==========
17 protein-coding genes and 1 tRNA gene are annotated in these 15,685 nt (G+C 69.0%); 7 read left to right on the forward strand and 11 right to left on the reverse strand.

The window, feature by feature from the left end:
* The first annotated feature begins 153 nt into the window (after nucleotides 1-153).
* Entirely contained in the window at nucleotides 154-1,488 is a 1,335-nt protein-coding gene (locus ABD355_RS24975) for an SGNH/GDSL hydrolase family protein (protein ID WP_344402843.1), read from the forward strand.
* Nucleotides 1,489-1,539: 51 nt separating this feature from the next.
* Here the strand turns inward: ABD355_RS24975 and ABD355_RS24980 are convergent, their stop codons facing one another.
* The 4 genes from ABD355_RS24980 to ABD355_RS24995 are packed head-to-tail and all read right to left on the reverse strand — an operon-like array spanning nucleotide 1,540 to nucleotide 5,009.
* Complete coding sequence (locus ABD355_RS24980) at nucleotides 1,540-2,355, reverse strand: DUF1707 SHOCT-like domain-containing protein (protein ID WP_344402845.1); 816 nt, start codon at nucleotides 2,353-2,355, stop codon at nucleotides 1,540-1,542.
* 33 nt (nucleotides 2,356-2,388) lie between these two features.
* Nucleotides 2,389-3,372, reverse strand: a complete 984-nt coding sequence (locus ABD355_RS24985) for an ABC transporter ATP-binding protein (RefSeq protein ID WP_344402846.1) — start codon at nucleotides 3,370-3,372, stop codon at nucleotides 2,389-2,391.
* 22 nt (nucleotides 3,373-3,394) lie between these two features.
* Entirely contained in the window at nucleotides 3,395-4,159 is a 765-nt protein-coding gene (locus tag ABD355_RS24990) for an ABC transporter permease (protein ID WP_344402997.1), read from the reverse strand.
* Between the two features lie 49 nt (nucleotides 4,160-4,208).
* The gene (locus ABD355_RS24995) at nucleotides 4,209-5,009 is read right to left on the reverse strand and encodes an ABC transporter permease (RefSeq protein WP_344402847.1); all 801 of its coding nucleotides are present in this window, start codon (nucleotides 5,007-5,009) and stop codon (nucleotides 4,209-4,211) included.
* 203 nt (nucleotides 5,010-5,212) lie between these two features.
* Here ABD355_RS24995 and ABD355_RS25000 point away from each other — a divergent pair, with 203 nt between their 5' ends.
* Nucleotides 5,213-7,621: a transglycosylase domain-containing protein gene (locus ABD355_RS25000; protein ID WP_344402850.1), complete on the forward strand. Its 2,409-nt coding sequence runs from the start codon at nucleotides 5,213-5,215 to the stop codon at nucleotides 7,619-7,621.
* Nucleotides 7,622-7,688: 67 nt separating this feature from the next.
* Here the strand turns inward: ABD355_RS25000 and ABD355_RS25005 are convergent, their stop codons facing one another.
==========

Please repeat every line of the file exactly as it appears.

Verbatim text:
17 protein-coding genes and 1 tRNA gene are annotated in these 15,685 nt (G+C 69.0%); 7 read left to right on the forward strand and 11 right to left on the reverse strand.

The window, feature by feature from the left end:
* The first annotated feature begins 153 nt into the window (after nucleotides 1-153).
* Entirely contained in the window at nucleotides 154-1,488 is a 1,335-nt protein-coding gene (locus ABD355_RS24975) for an SGNH/GDSL hydrolase family protein (protein ID WP_344402843.1), read from the forward strand.
* Nucleotides 1,489-1,539: 51 nt separating this feature from the next.
* Here the strand turns inward: ABD355_RS24975 and ABD355_RS24980 are convergent, their stop codons facing one another.
* The 4 genes from ABD355_RS24980 to ABD355_RS24995 are packed head-to-tail and all read right to left on the reverse strand — an operon-like array spanning nucleotide 1,540 to nucleotide 5,009.
* Complete coding sequence (locus ABD355_RS24980) at nucleotides 1,540-2,355, reverse strand: DUF1707 SHOCT-like domain-containing protein (protein ID WP_344402845.1); 816 nt, start codon at nucleotides 2,353-2,355, stop codon at nucleotides 1,540-1,542.
* 33 nt (nucleotides 2,356-2,388) lie between these two features.
* Nucleotides 2,389-3,372, reverse strand: a complete 984-nt coding sequence (locus ABD355_RS24985) for an ABC transporter ATP-binding protein (RefSeq protein ID WP_344402846.1) — start codon at nucleotides 3,370-3,372, stop codon at nucleotides 2,389-2,391.
* 22 nt (nucleotides 3,373-3,394) lie between these two features.
* Entirely contained in the window at nucleotides 3,395-4,159 is a 765-nt protein-coding gene (locus tag ABD355_RS24990) for an ABC transporter permease (protein ID WP_344402997.1), read from the reverse strand.
* Between the two features lie 49 nt (nucleotides 4,160-4,208).
* The gene (locus ABD355_RS24995) at nucleotides 4,209-5,009 is read right to left on the reverse strand and encodes an ABC transporter permease (RefSeq protein WP_344402847.1); all 801 of its coding nucleotides are present in this window, start codon (nucleotides 5,007-5,009) and stop codon (nucleotides 4,209-4,211) included.
* 203 nt (nucleotides 5,010-5,212) lie between these two features.
* Here ABD355_RS24995 and ABD355_RS25000 point away from each other — a divergent pair, with 203 nt between their 5' ends.
* Nucleotides 5,213-7,621: a transglycosylase domain-containing protein gene (locus ABD355_RS25000; protein ID WP_344402850.1), complete on the forward strand. Its 2,409-nt coding sequence runs from the start codon at nucleotides 5,213-5,215 to the stop codon at nucleotides 7,619-7,621.
* Nucleotides 7,622-7,688: 67 nt separating this feature from the next.
* Here the strand turns inward: ABD355_RS25000 and ABD355_RS25005 are convergent, their stop codons facing one another.